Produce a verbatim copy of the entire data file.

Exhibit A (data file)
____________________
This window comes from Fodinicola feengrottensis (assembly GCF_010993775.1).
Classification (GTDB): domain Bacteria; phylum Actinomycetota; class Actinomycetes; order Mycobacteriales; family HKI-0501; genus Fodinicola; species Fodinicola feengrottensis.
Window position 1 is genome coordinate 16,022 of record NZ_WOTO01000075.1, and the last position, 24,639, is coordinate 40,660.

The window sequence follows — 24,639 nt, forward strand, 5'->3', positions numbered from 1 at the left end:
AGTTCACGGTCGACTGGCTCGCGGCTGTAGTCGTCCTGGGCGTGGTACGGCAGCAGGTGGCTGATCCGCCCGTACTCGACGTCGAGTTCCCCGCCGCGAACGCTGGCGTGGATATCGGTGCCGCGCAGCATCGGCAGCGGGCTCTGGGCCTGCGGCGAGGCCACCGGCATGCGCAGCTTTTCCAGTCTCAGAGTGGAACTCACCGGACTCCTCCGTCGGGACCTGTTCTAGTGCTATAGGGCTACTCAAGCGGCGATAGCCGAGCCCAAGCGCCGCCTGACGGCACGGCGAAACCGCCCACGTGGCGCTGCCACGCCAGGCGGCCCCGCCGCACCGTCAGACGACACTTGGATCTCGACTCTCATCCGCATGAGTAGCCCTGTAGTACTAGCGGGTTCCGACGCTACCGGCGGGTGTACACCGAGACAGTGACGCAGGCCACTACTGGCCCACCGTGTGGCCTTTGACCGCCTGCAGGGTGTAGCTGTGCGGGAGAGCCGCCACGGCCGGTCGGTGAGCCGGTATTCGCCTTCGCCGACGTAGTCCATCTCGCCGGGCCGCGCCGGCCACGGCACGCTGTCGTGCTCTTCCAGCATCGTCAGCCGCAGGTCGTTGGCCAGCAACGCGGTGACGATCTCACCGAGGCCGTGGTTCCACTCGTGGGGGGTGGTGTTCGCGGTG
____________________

This window comes from Fodinicola feengrottensis (assembly GCF_010993775.1).
Classification (GTDB): domain Bacteria; phylum Actinomycetota; class Actinomycetes; order Mycobacteriales; family HKI-0501; genus Fodinicola; species Fodinicola feengrottensis.
Window position 1 is genome coordinate 16,022 of record NZ_WOTO01000075.1, and the last position, 24,639, is coordinate 40,660.

The window sequence follows — 24,639 nt, forward strand, 5'->3', positions numbered from 1 at the left end:
AGTTCACGGTCGACTGGCTCGCGGCTGTAGTCGTCCTGGGCGTGGTACGGCAGCAGGTGGCTGATCCGCCCGTACTCGACGTCGAGTTCCCCGCCGCGAACGCTGGCGTGGATATCGGTGCCGCGCAGCATCGGCAGCGGGCTCTGGGCCTGCGGCGAGGCCACCGGCATGCGCAGCTTTTCCAGTCTCAGAGTGGAACTCACCGGACTCCTCCGTCGGGACCTGTTCTAGTGCTATAGGGCTACTCAAGCGGCGATAGCCGAGCCCAAGCGCCGCCTGACGGCACGGCGAAACCGCCCACGTGGCGCTGCCACGCCAGGCGGCCCCGCCGCACCGTCAGACGACACTTGGATCTCGACTCTCATCCGCATGAGTAGCCCTGTAGTACTAGCGGGTTCCGACGCTACCGGCGGGTGTACACCGAGACAGTGACGCAGGCCACTACTGGCCCACCGTGTGGCCTTTGACCGCCTGCAGGGTGTAGCTGTGCGGGAGAGCCGCCACGGCCGGTCGGTGAGCCGGTATTCGCCTTCGCCGACGTAGTCCATCTCGCCGGGCCGCGCCGGCCACGGCACGCTGTCGTGCTCTTCCAGCATCGTCAGCCGCAGGTCGTTGGCCAGCAACGCGGTGACGATCTCACCGAGGCCGTGGTTCCACTCGTGGGGGGTGGTGTTCGCGGTG